Not colours, but sticks and stones; that is how Holi is celebrated in a village near Mathura. Better known as the festival of colours, Holi brings about water-drenched, colourful euphoria among the people in most parts of the country. But the Lath Mar Holi celebrated at Barsana near Vrindavan in Uttar Pradesh is a different game altogether.
Lathmar HolI? What is that?
A literal translation would be ‘Beating Sticks Holi’. In this, the women of Barsana beat up the men who come from the neighbouring village of Nandgaon to play Holi with them.
Why do they do that? And why do the men come every year to get bashed up?
Barsana is believed to be the birthplace of Radha who was Krishna’s lover and divine consort. The story goes that Krishna slapped mud or a brown coloured powder on her cheeks because she was fairer than him. Radha beat him with a stick for this and when he brought his gang of guys from Nandgaon, Radha and her friends beat them all up. The men came with colours and water. Even today the men of Nandgaon where Krishna grew up come to Barsana and the ritual is replayed. The men rush in praying colours and water and try to get to a temple dedicated to Radha in order to hoist a flag on its roof. They come padded and well-armed with protective shields. The women await their arrival with sticks in hand and start raining down their sticks on their backs as soon as they start trooping in, in groups. Some men are forced to dress up in skirts and sarees too! While the men try and get to the temple, the women make every attempt to block their path and not let them anywhere near it.
Really? That’s how it started?
Well, that’s what we have heard. But it is also possible that the ritual is aboriginal in its origins. Over the years, the practice grew popular and was made part of the larger mythological narrative.
Aboriginal practices? Such as?
Lighting of bonfires, dancing in streets, shouting obscenities, throwing mud at each other, playing pranks on women, women playing on the swings (dolayatra), throwing water at each other etc; these are all aboriginal practices. In some cases communities often got together to hurl abuses at a god or each other or garland deities with shoes — Holi is a fertility festival and probably was celebrated by aboriginal people in a similar fashion. But what we have retained today is the lighting of bonfires and splashing water and colours on each other.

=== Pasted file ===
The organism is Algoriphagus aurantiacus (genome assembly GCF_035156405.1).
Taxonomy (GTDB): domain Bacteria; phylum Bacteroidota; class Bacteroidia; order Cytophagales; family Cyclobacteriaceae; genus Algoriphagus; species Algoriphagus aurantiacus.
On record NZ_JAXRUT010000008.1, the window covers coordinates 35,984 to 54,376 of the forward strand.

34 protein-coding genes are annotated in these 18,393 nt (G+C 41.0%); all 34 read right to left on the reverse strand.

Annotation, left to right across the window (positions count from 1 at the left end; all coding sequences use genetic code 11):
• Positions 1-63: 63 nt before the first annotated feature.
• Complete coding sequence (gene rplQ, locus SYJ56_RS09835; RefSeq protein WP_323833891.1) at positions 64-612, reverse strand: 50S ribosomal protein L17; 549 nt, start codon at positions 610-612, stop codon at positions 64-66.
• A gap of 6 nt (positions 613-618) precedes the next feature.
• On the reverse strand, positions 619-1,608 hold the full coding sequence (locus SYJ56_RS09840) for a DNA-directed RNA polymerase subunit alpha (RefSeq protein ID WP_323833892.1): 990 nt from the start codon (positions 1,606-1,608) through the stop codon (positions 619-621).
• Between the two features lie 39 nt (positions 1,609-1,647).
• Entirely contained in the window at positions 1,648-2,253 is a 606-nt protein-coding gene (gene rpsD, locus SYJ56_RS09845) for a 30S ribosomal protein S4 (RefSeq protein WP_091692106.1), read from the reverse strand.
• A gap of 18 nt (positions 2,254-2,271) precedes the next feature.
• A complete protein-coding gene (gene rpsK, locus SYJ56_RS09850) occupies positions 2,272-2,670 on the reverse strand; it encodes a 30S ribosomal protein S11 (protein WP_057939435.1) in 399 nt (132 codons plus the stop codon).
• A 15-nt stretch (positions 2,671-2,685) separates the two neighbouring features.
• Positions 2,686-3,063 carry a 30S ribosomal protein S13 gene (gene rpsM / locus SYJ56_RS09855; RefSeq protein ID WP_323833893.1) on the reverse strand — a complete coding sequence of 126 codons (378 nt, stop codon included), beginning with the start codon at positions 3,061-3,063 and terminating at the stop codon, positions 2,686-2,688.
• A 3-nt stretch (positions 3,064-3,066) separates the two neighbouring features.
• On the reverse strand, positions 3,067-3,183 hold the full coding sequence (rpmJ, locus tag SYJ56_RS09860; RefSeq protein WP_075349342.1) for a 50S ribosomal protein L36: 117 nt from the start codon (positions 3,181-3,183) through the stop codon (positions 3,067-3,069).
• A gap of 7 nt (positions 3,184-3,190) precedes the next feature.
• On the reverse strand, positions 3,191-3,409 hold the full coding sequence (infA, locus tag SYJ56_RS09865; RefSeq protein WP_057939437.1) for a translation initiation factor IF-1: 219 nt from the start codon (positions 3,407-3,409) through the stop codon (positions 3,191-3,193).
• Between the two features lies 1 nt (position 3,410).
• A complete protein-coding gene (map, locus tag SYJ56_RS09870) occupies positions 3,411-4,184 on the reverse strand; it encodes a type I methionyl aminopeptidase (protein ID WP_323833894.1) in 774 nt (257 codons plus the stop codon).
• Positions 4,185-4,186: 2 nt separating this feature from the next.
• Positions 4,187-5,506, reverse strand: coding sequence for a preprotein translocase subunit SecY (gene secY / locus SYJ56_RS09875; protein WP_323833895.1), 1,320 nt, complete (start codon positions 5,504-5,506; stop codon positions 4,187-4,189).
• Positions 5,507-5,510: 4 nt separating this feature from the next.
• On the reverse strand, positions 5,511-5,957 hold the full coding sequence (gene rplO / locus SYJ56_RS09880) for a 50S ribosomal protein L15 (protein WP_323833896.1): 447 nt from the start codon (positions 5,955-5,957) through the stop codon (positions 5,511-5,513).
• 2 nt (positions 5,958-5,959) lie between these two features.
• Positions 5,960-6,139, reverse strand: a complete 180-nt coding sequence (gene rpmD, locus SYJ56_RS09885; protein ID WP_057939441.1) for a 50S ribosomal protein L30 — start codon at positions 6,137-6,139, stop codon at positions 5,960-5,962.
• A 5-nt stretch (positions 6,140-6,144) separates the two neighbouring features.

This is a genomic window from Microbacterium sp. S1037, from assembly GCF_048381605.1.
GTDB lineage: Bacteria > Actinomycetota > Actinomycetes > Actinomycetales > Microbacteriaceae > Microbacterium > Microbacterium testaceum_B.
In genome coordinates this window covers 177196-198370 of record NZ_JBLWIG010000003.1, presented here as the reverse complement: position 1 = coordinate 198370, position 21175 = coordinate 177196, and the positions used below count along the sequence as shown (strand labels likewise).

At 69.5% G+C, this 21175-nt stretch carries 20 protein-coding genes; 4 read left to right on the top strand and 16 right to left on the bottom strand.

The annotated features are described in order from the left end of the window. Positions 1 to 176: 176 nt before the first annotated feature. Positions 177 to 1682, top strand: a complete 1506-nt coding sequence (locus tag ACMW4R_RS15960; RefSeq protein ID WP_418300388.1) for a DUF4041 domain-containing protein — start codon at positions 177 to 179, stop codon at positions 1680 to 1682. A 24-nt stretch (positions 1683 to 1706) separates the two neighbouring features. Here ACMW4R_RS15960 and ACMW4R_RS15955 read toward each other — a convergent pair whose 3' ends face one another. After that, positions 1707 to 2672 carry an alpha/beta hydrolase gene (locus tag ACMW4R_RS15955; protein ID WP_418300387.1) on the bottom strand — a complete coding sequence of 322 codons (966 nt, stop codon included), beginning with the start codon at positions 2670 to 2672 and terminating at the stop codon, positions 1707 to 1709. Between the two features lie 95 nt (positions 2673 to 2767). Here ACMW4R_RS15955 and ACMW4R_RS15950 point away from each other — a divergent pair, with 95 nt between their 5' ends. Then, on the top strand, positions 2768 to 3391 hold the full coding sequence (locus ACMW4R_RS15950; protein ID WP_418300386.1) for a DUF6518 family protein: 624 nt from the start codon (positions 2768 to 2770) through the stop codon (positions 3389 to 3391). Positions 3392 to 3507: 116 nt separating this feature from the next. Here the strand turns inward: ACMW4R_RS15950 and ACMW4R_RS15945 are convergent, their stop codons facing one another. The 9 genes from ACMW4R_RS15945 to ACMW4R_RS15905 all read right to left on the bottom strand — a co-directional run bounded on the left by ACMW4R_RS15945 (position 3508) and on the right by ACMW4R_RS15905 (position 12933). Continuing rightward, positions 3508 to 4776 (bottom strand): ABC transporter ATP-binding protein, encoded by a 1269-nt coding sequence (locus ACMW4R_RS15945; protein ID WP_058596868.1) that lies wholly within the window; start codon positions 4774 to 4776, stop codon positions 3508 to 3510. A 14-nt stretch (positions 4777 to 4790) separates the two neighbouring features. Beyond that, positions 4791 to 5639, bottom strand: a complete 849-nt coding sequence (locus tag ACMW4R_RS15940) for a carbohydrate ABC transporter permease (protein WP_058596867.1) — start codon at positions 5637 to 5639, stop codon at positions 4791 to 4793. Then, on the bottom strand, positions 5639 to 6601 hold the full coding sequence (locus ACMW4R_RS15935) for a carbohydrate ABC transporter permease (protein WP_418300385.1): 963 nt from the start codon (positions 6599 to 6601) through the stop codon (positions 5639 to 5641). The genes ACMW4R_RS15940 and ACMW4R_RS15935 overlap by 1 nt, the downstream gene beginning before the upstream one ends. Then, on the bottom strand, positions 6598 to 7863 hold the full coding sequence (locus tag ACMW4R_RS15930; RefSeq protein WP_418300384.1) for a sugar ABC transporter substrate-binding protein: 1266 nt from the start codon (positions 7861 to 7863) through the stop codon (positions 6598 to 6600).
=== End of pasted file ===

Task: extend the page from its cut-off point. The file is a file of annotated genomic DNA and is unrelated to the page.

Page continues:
Of course it is. It was also a lot of fun when it was first played eons ago. It was also a festival meant to denote the end of a year. That is why we light a bonfire which, in a way, is how you bring closure to the past and set the stage for all things new in the New Year.
I am confused– is this a New Year Celebration?
Not exactly. In the Hindu calendar, Holi comes before the year ending festivals that are celebrated by most communities sometime around the middle of April. It is a harvest festival. But the LathMar Holi carries some traces of the way the new year-year end festivals were celebrated.
During ancient times in Europe, the Maypole and in India during the Vedic period, the Indradvaja festival was celebrated. For this, a pole was erected in the centre of the village, it was decorated with flowers and fruits and people drank, partied and danced around it. At the end of the celebration the pole was set on fire. The belief was that fire would kill evil and usher in a new beginning. Holi or Hutasani means that which is brought to closure by fire. Also soon after Holi, the New Year is brought in by several communities in the country.
And is Holi celebrated in March every year?
It could be in February or March. The celebrations are during spring. The festival period starts ten days before full moon of Phalgun (February – March). But the Holi or bonfire happens only on the last day or the full moon day of Phalgun. In Manipur, the Holi festival lasts the entire 8-10 days.
Interesting. And is there any other story of Holi ?
Yes. There is a story that says Holi was celebrated by burning the demoness Holika, sister of demon king Hiranyakashipu and father of Prahlad. In south India, Holi was celebrated as the lamentation of Rati wife of Kama who was burned by Shiva.
(You can read the full story here.)
Information collected by: Vidya Kamat
Text Source: Hindu World: An encyclopedic Survey of Hinduism By Benjamin Walker.
Location: All India